• Whether Gordon has an enforceable contract with Terence in relation to sale of diamonds?

The branch of law which deals with agency relationship is known as agency law. In agency law, the principal delegates some authority to the agent and the latter is supposed to act in the interest of the principal. One of key functions of the agency relationship is to allow the agent to enter into contracts on behalf of principal. A crucial element in this regards is presence of authority with the agent (Davenport & Parker, 2014). This authority may be express or implied. Express authority refers to the authority that the principal has explicitly granted to the agent. Apparent authority refers to the sphere to authority that is perceived by the third parties on account of the conduct of the agent. It is expected out of the agent that they must execute contracts considering the authority provided by the principal (Gibson & Fraser, 2014).

However, at times contracts are entered into by innocent third parties when the agents do not have the requisite authority. In such cases, it is imperative to safeguard the rights of the external parties which can be carried out on the basis of indoor management doctrine (Carter, 2012). The relevant case which forms of basis of this protection extended to third party under common is Royal British Bank v Turquand (1856) 6 E&B 327 case. The key aspect which has been highlighted through this case is that if the outside party enters into contractual relation with a company or principal, then the contract cannot be termed void on the basis that the agent executing the contract lacked the requisite authority or was acting in a manner not consistent with the directions of the principal (Taylor & Taylor, 2015). However, an exception to this rule is when the third party is aware or has reasonable suspicion about the fraudulent conduct of agent or lack of authority but still goes ahead and executes the contract.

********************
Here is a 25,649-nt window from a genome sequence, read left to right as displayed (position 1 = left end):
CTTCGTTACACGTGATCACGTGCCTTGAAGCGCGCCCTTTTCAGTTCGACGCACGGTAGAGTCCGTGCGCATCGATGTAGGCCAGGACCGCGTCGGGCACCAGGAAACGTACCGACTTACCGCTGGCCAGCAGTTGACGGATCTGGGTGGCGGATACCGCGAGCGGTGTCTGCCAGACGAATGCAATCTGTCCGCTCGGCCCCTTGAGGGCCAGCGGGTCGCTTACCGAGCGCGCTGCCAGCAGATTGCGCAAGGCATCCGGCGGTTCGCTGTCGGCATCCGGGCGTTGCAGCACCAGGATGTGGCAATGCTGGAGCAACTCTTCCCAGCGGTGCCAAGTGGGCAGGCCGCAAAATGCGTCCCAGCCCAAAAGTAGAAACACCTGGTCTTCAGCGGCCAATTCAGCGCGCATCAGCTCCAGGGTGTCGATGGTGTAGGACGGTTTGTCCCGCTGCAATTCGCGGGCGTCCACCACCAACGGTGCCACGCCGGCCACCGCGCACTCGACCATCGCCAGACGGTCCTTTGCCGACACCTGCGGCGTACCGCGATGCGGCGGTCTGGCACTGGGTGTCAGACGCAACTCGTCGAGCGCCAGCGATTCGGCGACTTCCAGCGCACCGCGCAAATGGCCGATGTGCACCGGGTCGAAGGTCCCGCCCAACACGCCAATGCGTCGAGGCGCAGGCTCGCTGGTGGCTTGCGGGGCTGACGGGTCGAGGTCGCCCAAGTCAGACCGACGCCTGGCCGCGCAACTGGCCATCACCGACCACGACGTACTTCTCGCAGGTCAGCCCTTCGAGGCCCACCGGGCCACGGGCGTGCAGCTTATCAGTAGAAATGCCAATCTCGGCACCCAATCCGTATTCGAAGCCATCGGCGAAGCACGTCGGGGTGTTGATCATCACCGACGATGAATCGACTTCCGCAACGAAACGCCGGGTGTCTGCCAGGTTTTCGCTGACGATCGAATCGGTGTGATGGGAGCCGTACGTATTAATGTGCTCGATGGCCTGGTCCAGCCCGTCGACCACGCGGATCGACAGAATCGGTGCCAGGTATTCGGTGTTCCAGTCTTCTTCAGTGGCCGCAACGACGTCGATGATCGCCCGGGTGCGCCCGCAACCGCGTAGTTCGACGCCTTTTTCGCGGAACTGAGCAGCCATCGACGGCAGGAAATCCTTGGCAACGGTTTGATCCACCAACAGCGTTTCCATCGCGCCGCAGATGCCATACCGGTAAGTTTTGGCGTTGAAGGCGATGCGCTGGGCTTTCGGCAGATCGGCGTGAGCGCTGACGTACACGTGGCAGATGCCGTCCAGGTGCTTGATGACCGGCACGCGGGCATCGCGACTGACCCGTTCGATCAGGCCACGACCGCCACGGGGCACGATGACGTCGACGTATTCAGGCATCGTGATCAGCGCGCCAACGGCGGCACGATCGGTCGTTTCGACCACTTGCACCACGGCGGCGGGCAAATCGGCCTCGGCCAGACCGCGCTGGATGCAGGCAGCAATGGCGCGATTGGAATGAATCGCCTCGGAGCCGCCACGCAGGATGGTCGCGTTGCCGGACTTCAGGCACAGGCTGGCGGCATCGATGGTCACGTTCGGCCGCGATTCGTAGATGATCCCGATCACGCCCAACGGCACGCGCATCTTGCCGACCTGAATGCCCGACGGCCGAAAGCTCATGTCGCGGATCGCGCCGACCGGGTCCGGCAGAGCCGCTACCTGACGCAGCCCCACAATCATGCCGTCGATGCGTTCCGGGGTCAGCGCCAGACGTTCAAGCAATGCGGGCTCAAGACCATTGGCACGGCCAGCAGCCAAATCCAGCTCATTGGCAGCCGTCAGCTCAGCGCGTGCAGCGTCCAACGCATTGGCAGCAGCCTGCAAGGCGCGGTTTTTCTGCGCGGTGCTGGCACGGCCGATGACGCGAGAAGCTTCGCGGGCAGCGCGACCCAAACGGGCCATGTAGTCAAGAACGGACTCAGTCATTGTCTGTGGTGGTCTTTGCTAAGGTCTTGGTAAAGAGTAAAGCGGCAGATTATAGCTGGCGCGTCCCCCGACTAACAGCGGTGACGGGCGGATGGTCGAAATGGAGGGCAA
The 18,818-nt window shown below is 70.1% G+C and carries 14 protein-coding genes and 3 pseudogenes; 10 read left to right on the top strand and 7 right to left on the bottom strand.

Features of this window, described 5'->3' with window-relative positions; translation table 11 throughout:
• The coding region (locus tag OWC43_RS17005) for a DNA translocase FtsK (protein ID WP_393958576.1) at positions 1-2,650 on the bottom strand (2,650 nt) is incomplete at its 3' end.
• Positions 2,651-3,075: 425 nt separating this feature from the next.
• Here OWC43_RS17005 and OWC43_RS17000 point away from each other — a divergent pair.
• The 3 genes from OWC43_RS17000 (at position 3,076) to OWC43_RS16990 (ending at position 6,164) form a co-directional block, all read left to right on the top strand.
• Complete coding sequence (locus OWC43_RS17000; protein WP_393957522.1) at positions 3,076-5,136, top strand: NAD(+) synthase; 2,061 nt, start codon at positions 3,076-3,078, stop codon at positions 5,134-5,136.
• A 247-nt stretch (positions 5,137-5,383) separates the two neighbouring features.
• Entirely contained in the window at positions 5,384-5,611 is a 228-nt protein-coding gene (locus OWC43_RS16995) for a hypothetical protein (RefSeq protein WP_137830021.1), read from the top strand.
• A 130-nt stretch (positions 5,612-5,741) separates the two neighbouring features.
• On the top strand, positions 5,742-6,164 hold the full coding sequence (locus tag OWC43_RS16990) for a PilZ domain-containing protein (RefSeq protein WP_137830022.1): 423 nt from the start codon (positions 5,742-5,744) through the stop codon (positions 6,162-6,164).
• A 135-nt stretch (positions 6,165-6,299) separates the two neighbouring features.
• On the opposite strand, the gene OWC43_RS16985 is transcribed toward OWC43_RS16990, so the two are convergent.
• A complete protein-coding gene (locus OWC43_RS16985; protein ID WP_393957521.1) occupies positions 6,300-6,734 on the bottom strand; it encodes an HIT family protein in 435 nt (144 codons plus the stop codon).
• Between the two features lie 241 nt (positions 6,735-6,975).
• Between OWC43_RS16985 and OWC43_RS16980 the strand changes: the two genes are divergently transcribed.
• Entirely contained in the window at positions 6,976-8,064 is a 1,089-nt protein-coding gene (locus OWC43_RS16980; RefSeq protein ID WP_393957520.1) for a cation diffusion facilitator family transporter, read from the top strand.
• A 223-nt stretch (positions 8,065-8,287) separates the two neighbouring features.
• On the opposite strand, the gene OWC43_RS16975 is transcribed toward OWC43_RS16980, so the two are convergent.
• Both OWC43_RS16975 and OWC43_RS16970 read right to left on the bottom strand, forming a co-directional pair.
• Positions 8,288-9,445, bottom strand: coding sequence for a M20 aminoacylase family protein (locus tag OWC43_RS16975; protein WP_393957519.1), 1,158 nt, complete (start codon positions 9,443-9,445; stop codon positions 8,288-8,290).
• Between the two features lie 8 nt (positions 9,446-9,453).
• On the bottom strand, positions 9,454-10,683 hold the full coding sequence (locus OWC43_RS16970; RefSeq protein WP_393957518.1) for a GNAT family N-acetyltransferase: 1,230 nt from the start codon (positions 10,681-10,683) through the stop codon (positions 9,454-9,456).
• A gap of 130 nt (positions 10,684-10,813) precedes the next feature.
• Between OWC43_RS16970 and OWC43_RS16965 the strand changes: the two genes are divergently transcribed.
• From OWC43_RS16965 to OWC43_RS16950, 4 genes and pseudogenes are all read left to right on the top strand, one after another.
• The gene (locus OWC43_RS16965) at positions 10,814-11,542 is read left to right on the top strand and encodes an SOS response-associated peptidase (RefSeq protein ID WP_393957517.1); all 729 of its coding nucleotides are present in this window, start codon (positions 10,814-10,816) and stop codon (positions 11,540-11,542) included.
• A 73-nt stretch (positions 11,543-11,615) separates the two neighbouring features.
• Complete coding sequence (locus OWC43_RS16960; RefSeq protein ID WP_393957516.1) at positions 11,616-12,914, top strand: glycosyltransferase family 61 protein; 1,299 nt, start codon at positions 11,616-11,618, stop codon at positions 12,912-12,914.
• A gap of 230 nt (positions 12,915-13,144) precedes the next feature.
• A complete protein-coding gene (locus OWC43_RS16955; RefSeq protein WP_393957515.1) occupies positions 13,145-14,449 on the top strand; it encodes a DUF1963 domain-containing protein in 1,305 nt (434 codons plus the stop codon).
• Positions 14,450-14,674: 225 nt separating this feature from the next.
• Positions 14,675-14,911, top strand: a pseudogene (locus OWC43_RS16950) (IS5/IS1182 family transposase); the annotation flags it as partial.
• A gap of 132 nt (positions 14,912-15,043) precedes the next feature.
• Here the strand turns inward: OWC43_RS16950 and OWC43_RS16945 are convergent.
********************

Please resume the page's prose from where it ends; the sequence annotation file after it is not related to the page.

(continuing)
The above common law protection has been extended in the form of Corporations Act 2001 where s.128 and s.129, are relevant. In accordance with s. 129, a third party while entering in contractual relation with a company can assume that the concerned agent representing the principal has the necessary authority for executing the contract.  In accordance with s. 128(3), the innocent third party can also hold the assumption even when the agent is intentionally acting in a fraudulent manner. Further, s.128(4) highlights that the assumptions would not be valid if the third party is aware or has reasonable doubts about the agent lacking authority for enactment of the contract (Paterson, Robertson & Duke, 2015).

As a general rule, the principal needs to inform the outside parties with regards to withdrawing the authority to a particular agent. In the absence of such communication, it is possible that the agent may contact the third party which may enter into contractual relation based on the explicit or apparent authority possessed by the agent representing the principal (Gibson & Fraser, 2014). In such cases, the principal would be bound by the contract owing to the doctrine of indoor management as is apparent from the verdict in the Freeman& Lockyer v Buckhurst Park Properties [1964] 2 QB 480 case (Carter, 2012).

In the given case, Terence is the principal and Peter & Sara are the agents appointed by Terence. Based on the given facts, Sara has enacted a contract with Gabby for a $1,000 brooch. Since Sara visited Gabby as an agent of Terence and additionally also informed Terence about the order, hence it is apparent that there is a contract between Gabby and Terence. This is because the contract enacted by Peter has been on behalf of the principal Terence only. Therefore, an enforceable contract does exist between the two.

In relation to transaction between Peter and Mary, it is apparent that on account of the previous dealings with Peter, Mary was aware that Peter had the requisite authority to enact contract with regards to purchase of gold. Also, the instruction given by Terence to Peter regarding not buying gold is not known to Mary. As a result, in line with the doctrine of indoor management, the interest of Mary would be protected irrespective of the fact that Peter disobeyed the instructions given by Terence (principal). Hence, an enforceable contract exists between Mary and Terence for sale of gold.